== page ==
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photographer E-Yaji.
The Mary and George Bloch Collection: Part IX  
Sotheby's, Hong Kong, 24 November 2014: Lot 13 

Lot 13

Lot 13
Treasury 1, no. 41 (‘Mughal Elephants’)
HK$125,000

Mottled and striated nephrite; of well hollowed, gently compressed cylindrical form with a recessed, slightly irregular foot; each of the two compressed sides of the cylindrical form set with an elephant’s head, the two heads divided by a vertical row of three raised loops
Possibly imperial, perhaps palace workshops, Beijing, 1760–1850
Height: 5.85 cm
Mouth/lip: 0.5/1.8 cm
Stopper: carnelian; gilt bronze collar with integral spoon

Provenance:
Drouot (Millon Jutheau) Paris, 1 and 2 March 1984, lot 159

Published:
Kleiner 1995, no. 103
Treasury 1, no. 41

Exhibited:
British Museum, June–October 1995
Israel Museum, Jerusalem, July–November 1997

Material, taste and decoration on this example all point toward possible late Qianlong imperial production of a novel form at a time when novelty was fashionable at a court jaded by a century of massive snuff-bottle production.

The only related bottle that might offer some clue as to its original provenance is illustrated in Ford 1982, no. 13, also illustrated in Stevens 1976, no. 430. Of similar material and also finished to an unusually high gloss, its bizarre double-gourd form is decorated with eight very similar elephant heads set at the corners of the four principal sides, the upper four with attached loose rings, and it has an original matching stopper with an elephant surmount and an integral collar. Loose rings are typical of courtly production, and there is little indication of their existence on other than imperial snuff bottles, or on later copies such as the popular range of Hindustan-style jades.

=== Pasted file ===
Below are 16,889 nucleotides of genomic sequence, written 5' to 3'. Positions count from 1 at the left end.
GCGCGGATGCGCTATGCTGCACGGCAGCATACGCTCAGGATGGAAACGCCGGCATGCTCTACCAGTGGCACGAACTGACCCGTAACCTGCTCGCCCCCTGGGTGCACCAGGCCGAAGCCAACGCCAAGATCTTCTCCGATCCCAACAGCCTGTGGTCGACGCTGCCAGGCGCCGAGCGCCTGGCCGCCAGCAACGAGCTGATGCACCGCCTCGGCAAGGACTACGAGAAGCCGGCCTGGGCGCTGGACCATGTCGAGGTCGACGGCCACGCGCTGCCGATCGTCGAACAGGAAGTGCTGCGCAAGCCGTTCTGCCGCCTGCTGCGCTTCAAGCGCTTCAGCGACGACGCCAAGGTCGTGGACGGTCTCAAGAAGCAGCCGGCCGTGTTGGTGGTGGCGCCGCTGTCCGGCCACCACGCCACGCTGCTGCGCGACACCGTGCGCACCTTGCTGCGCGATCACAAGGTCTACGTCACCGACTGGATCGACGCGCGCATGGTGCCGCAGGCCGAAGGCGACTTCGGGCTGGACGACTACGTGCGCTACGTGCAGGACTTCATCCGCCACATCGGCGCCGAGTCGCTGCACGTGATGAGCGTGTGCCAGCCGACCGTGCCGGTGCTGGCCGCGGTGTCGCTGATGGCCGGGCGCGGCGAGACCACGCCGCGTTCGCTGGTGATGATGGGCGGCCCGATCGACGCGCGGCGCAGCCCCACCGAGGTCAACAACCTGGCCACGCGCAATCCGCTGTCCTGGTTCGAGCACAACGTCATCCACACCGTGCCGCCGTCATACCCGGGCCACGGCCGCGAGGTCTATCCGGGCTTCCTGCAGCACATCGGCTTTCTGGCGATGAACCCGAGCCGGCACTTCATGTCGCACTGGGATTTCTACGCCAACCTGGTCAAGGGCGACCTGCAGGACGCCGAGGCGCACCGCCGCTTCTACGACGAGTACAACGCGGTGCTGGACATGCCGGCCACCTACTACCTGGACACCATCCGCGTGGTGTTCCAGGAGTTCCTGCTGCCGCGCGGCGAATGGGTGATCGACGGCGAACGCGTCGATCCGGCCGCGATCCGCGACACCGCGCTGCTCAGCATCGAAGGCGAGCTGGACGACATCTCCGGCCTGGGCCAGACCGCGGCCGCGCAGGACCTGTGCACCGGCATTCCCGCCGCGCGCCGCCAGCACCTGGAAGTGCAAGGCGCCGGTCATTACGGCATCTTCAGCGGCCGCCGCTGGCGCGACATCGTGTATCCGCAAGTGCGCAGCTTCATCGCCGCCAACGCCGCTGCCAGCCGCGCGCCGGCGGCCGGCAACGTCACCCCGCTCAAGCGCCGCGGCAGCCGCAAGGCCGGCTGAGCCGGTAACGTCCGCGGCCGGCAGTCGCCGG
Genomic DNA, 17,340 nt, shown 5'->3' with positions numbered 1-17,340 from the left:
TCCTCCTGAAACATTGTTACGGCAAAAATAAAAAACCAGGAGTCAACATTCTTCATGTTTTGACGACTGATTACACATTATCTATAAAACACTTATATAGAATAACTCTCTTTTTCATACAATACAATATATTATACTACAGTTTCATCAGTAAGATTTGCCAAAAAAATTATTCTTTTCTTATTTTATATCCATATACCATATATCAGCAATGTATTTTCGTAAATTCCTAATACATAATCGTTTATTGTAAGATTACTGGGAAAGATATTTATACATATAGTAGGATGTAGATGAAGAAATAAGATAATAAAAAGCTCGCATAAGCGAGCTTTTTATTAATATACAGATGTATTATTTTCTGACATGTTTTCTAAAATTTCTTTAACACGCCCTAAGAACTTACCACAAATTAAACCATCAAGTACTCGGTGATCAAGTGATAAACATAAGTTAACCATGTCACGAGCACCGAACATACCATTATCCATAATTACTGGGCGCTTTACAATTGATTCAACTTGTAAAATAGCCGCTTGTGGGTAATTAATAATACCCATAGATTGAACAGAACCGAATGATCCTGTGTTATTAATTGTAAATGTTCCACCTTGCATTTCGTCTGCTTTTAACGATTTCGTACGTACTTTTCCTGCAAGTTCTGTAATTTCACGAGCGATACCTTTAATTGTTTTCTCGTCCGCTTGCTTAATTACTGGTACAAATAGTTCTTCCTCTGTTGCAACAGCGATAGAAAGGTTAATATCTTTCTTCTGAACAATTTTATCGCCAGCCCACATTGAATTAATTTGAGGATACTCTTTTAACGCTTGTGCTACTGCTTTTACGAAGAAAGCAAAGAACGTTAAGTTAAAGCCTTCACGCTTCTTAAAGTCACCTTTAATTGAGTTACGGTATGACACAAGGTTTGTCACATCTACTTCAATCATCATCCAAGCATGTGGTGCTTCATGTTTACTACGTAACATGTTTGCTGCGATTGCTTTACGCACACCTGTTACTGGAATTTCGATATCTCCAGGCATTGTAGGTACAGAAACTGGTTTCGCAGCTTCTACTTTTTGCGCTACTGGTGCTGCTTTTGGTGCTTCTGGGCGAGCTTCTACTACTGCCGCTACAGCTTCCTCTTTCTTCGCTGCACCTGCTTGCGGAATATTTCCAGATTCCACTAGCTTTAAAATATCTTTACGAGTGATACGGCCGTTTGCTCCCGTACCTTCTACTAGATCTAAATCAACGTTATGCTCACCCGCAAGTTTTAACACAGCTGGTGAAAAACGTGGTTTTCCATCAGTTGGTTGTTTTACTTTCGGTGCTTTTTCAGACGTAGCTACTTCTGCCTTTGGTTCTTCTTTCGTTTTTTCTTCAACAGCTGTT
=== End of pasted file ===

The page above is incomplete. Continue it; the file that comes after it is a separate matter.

The stopper in matching material with an integral collar is also a typical palace feature.

A tentative palace attribution, therefore, seems sensible, although whether these two bottles come from the mid-Qing period, which was the main stylistic source of such bottles, or from later court production is not known, so we have left a fairly broad dating range. The most likely period, however, is from the mid-1760s, when the Hindustan jades began to exert their considerable influence on court production, to the beginning of the Daoguang period. The nephrite material used, with its subtly striated, slightly greenish-white colour is as distinctive as the design.

Conceptually the design is both impressive and intriguing. The slight compression of the cylinder of the basic form is over-compensated for by the extent of the projecting elephant heads, leaving the compressed sides actually standing in higher relief, which already sets up an intriguing formal tension. The placing of the well-carved elephant heads on this setting then turns that formal tension into excitement.

Each is set to one side in its frame of raised loops so that they balance each other. The trunks both curl in the same direction, to rebalance the offset heads. This clever device allows for the extended trunk of each beast to become part of the overall picture without compromising its anatomical detail or upsetting the formal balance of each side. It also creates a far more interesting form as seen from top and bottom while transforming the cylinder into a rectangle defined by the elephants’ heads and the lines of raised loops or, at the base, the trunks and the loops, dictating the slight irregularity of the recessed circular foot.

 

This is not the Sotheby’s sale catalogue. This is a product of Hugh Moss for the purposes of this website. For the catalogue details please refer to Sotheby’s website or request a copy of a printed sale catalogue from Sotheby’s.

 

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